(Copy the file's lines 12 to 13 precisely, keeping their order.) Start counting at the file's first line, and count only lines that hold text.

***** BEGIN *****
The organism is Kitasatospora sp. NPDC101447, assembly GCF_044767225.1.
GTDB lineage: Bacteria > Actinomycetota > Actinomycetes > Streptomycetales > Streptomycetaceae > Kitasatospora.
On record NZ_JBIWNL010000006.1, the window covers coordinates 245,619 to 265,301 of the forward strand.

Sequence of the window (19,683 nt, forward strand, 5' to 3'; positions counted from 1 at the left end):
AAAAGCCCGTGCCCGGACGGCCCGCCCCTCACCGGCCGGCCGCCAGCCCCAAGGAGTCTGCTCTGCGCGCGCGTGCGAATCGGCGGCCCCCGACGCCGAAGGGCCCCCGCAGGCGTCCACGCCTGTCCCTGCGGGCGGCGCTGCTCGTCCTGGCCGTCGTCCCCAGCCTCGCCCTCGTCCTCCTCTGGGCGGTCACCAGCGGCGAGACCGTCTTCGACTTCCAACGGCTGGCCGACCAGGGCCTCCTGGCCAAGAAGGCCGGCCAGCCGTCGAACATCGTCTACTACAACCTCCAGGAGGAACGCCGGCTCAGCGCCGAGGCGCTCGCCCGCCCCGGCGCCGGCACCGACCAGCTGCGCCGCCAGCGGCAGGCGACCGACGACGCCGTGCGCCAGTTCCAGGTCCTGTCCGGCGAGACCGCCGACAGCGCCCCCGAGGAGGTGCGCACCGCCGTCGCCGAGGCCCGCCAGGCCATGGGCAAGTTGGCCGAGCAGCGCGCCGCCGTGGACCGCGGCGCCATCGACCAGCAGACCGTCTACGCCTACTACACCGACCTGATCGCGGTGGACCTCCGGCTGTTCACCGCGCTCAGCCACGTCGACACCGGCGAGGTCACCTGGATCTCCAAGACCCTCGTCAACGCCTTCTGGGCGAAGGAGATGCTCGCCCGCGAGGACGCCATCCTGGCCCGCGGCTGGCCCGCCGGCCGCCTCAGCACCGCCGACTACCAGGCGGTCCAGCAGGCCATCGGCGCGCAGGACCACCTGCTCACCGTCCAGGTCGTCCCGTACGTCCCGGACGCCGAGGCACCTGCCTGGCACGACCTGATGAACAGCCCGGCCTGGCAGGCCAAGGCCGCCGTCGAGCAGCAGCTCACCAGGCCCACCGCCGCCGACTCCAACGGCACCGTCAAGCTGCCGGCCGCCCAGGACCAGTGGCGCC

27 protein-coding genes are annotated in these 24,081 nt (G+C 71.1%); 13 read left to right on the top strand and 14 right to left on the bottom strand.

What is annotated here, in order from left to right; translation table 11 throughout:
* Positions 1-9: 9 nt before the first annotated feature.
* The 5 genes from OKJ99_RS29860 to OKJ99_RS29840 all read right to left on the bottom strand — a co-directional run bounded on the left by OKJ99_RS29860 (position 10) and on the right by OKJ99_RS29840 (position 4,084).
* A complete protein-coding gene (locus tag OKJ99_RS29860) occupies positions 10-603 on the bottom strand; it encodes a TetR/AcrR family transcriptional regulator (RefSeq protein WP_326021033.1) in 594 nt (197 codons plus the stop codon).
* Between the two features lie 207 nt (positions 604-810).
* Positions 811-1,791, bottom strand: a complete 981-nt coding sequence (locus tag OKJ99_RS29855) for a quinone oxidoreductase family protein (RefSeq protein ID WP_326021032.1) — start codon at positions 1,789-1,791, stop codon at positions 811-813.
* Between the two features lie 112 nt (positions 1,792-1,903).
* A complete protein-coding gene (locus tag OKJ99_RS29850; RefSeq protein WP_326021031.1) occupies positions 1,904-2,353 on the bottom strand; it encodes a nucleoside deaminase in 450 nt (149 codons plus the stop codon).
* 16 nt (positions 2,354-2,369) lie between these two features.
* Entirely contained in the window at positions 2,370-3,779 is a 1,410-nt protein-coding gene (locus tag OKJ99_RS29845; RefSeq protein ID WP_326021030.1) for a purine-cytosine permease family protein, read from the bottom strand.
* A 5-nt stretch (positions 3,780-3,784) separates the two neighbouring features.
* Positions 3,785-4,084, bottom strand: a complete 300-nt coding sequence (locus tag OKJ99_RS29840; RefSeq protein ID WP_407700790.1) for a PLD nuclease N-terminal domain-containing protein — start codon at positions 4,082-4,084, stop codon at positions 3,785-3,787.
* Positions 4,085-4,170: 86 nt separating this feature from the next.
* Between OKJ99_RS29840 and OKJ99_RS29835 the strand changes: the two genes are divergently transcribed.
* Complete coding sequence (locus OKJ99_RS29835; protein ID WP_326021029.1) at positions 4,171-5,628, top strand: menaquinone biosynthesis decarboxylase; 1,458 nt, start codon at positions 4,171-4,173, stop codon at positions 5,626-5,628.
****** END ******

* Positions 811-1,791, bottom strand: a complete 981-nt coding sequence (locus tag OKJ99_RS29855) for a quinone oxidoreductase family protein (RefSeq protein ID WP_326021032.1) — start codon at positions 1,789-1,791, stop codon at positions 811-813.
* Between the two features lie 112 nt (positions 1,792-1,903).